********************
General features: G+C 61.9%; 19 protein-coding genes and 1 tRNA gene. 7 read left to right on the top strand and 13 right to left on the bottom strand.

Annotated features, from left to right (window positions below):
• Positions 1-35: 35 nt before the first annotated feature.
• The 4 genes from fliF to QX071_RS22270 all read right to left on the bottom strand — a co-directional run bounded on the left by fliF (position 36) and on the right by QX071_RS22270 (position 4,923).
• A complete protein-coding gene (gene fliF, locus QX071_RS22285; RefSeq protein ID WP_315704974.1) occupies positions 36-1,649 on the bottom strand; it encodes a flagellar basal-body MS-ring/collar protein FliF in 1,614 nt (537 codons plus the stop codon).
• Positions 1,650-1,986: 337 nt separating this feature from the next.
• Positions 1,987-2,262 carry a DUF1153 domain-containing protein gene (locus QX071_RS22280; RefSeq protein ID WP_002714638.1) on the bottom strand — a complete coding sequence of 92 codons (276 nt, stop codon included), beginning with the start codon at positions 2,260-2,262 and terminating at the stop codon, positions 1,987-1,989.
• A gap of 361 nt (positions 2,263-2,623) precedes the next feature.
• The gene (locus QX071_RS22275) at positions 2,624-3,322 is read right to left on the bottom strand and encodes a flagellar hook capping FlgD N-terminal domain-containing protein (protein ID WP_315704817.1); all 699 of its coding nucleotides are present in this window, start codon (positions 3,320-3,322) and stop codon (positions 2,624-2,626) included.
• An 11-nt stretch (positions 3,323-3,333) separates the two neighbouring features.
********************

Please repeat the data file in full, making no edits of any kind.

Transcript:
General features: G+C 61.9%; 19 protein-coding genes and 1 tRNA gene. 7 read left to right on the top strand and 13 right to left on the bottom strand.

Annotated features, from left to right (window positions below):
• Positions 1-35: 35 nt before the first annotated feature.
• The 4 genes from fliF to QX071_RS22270 all read right to left on the bottom strand — a co-directional run bounded on the left by fliF (position 36) and on the right by QX071_RS22270 (position 4,923).
• A complete protein-coding gene (gene fliF, locus QX071_RS22285; RefSeq protein ID WP_315704974.1) occupies positions 36-1,649 on the bottom strand; it encodes a flagellar basal-body MS-ring/collar protein FliF in 1,614 nt (537 codons plus the stop codon).
• Positions 1,650-1,986: 337 nt separating this feature from the next.
• Positions 1,987-2,262 carry a DUF1153 domain-containing protein gene (locus QX071_RS22280; RefSeq protein ID WP_002714638.1) on the bottom strand — a complete coding sequence of 92 codons (276 nt, stop codon included), beginning with the start codon at positions 2,260-2,262 and terminating at the stop codon, positions 1,987-1,989.
• A gap of 361 nt (positions 2,263-2,623) precedes the next feature.
• The gene (locus QX071_RS22275) at positions 2,624-3,322 is read right to left on the bottom strand and encodes a flagellar hook capping FlgD N-terminal domain-containing protein (protein ID WP_315704817.1); all 699 of its coding nucleotides are present in this window, start codon (positions 3,320-3,322) and stop codon (positions 2,624-2,626) included.
• An 11-nt stretch (positions 3,323-3,333) separates the two neighbouring features.